Venezia salva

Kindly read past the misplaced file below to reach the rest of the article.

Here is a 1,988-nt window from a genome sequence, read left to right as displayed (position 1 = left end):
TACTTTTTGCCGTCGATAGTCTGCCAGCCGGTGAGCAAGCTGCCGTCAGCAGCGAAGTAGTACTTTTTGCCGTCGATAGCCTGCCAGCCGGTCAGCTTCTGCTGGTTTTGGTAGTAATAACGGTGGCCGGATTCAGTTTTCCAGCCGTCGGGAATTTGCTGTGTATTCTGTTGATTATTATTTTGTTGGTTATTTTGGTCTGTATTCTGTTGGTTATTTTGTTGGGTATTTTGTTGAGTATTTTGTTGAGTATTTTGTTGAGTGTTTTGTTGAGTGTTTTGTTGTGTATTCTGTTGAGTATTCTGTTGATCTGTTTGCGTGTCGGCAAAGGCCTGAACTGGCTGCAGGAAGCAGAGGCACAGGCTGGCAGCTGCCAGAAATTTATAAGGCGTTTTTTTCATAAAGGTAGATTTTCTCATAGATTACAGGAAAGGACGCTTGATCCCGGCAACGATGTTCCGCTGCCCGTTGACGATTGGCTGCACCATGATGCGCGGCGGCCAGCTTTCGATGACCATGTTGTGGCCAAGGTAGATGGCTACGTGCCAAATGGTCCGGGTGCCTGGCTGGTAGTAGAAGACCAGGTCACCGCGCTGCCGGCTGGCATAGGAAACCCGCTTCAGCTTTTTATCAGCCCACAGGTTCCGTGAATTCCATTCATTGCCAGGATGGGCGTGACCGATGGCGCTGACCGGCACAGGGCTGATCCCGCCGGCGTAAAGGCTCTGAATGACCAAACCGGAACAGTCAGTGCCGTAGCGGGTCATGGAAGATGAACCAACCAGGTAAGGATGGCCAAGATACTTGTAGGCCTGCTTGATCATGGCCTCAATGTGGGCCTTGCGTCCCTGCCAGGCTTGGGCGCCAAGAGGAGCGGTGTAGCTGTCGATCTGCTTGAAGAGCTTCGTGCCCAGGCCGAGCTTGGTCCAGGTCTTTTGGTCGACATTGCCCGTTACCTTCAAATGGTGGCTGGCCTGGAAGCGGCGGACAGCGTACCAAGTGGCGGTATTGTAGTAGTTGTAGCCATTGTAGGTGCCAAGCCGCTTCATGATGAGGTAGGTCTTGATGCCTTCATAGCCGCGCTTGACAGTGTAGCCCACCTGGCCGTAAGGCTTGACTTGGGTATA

Just what is Serena Nono talking about, when, through the words of Simone Weil, she turns her camera on Jaffier, the plotter, and Renaud, the soldier who dreams of smashing the Serenissima's perfect balance and subjugating the republic? Nono is speaking of politics and ideology; of ideas that came to life in Venice's stone-paved squares and alleyways; of broken dreams and a tragedy that almost happened in that far-off 1618, one that still epitomises the mortal clash between power and beauty. To do so, the filmmaker uses all the narrative and visual tools that she can muster. In her cinematic art can be found the broad canvas of history (with its legacy of allegorical values that translate thought); classical theatricality is there, too, along with modern-day alienation. Nono relies on the rhythms of music, operatic costumes, the compositional of Luigi Nono, and the compositional balance of drawing (her storyboards), all of which shape her shots and make for a dissonance in the voices, accents and words spoken. The film unfolds against a backdrop of power, force and oppression, and the surprising endurance of beauty, harmony and culture. [Giorgio Gosetti]